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Climate Camp G20 Policing - Judicial Review Hearing Granted

press release from Bindmans | 25.11.2009 11:26 | G20 London Summit | Climate Chaos | Repression

Climate Camp Protestors win battle for High Court scrutiny of G20 Policing

Protestors who were ‘kettled' and beaten during the Fossil Fool's day protest outside the Climate Exchange on 1st April 2009 have won the first round of a battle to hold the senior Metropolitan Police officers involved accountable. Granting permission for their judicial review to proceed to a full hearing, Administrative Court Lead Judge Sir Andrew Collins commented that the claim concerned, "issues that can properly be regarded as suitable for the Administrative Court", including the decision to deploy force which was made minutes after officers had noted a "party like atmosphere" at the demonstration.

The Judge's decision coincides with the publication of Her Majesty's Chief Inspector of Constabulary's damning second report into the policing of mass protest in the UK. Amongst the techniques Chief Inspector Denis O'Connor criticizes, is the absence of clear standards on the use of force, including the particular "offensive shield tactics" used against the Climate Camp protestors on 1st April 2009. In one disclosed notebook, an officer explained how, "to get the protestors who would not move, I needed to hit the flat part of my shield to get them to move". Another noted, "I saw a male pushing against officers' shields and trying to get near to my colleagues, so I punched him in the jaw and he moved backwards." Yet, in their preliminary defence of the judicial review, the Metropolitan Police argued there was no evidence of a decision to use force being made by senior officers and that there should be no hearing, because the claim was generally unarguable.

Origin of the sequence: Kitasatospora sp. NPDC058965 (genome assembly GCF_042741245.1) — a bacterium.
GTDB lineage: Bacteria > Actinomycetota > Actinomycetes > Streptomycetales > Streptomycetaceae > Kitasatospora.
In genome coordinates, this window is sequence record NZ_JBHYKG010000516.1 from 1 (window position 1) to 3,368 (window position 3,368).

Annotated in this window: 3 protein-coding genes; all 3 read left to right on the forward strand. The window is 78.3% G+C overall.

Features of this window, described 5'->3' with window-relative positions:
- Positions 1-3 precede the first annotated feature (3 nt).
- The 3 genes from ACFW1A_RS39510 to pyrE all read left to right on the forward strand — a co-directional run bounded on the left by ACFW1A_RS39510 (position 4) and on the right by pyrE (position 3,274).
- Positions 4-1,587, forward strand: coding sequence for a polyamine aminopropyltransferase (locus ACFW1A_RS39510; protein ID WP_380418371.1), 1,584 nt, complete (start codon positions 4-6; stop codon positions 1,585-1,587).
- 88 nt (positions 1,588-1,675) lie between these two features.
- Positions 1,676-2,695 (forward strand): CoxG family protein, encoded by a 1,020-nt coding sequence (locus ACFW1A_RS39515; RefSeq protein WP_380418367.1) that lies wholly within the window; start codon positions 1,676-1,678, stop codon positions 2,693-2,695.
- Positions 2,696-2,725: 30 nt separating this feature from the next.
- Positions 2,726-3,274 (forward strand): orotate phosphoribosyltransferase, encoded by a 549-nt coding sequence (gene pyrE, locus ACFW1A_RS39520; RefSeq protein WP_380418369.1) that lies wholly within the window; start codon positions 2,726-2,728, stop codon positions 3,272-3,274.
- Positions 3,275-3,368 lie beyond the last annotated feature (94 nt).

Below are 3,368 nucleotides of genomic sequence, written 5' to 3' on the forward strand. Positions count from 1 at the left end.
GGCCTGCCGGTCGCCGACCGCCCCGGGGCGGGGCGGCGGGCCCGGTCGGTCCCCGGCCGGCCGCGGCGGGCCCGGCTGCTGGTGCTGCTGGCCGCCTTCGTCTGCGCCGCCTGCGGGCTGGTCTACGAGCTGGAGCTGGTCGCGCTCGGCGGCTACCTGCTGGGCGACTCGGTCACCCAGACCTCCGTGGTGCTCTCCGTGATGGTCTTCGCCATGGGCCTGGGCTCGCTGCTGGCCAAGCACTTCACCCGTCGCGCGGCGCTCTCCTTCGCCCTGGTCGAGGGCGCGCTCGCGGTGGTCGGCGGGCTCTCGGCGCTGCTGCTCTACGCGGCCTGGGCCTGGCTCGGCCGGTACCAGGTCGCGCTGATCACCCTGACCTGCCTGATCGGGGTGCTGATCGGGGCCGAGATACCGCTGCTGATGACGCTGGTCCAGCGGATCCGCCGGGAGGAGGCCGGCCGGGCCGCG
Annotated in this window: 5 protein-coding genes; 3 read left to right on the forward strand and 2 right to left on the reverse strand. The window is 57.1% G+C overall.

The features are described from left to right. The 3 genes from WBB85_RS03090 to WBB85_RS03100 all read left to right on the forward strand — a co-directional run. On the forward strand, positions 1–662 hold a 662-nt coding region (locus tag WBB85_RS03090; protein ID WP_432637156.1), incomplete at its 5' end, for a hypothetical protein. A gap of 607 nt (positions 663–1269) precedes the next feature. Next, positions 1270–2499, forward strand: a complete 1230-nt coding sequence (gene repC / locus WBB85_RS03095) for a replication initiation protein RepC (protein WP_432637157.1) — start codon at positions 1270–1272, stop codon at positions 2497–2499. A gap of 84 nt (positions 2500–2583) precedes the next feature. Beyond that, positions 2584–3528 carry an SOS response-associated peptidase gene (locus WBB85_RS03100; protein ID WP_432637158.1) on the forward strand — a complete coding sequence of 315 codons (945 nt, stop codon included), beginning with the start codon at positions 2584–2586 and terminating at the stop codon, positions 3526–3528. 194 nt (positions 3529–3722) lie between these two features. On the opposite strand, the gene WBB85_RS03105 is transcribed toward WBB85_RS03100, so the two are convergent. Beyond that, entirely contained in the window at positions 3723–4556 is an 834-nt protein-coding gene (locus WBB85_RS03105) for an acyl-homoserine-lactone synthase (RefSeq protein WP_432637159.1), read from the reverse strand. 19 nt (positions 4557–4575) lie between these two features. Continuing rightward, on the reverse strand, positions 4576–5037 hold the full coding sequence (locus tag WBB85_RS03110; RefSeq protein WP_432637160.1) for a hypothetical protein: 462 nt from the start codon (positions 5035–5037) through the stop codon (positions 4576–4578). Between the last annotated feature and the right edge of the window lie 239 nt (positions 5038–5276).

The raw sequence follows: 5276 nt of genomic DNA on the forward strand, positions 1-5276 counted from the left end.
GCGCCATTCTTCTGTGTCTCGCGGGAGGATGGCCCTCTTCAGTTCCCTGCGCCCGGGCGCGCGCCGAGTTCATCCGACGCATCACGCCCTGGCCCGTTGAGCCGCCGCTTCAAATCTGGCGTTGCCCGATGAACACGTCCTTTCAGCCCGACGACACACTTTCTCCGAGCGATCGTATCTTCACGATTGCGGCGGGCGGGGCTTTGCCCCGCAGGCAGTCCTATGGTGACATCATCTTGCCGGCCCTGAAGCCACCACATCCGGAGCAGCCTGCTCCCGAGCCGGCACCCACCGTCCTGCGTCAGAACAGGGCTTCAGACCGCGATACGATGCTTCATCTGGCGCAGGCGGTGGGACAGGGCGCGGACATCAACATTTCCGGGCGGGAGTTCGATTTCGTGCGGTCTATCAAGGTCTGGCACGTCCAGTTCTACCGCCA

The judicial review is brought by three representative claimants. Chris Abbott, a researcher and academic who was punched in the face when Police Officers suddenly surged forward, Hannah McClure, a Masters' student who mentors foster children, who was pushed over by an officer who then stood on her stomach, and Josh Moos, a Plane Stupid campaigner, who was knocked to the ground as a baton-wielding officer vaulted over him. Mr Abbott's complaint has been dismissed by the Metropolitan Police on the basis that any officers who may have been involved cannot be identified.

Sir Andrew Collins has ordered a directions hearing which will deal with further disclosure of police evidence early in the New Year. On 12th January 2010 the High Court will also consider Kent Police's failure to provide evidence relating to stops and searches of 11 year old twins and David Morris when they were making their way to the Climate Camp protest at Kingsnorth last August. Granting permission for their judicial review to proceed last August, the Divisional Court held that they were appropriately selected test cases for thousands of others routinely searched during the course of the protest.

John Halford and Najma Rasul of Bindmans LLP act for the claimants in both cases. John Halford commented today:

"The Court's decision granting permission for judicial review in this litigation and the HMIC report highlight a fundamental problem with the policing in Britain - the entrenchment of a culture where the police believe they can deploy whatever tactics or force they consider necessary to suppress peaceful protest, as long as the mantra of ‘proportionality' is frequently repeated. However, that is not the law in any properly functioning democracy."

press release from Bindmans


Display the following 2 comments

  1. Unidentifiable police — Camper
  2. bindmans - who are they? — not overly paranoid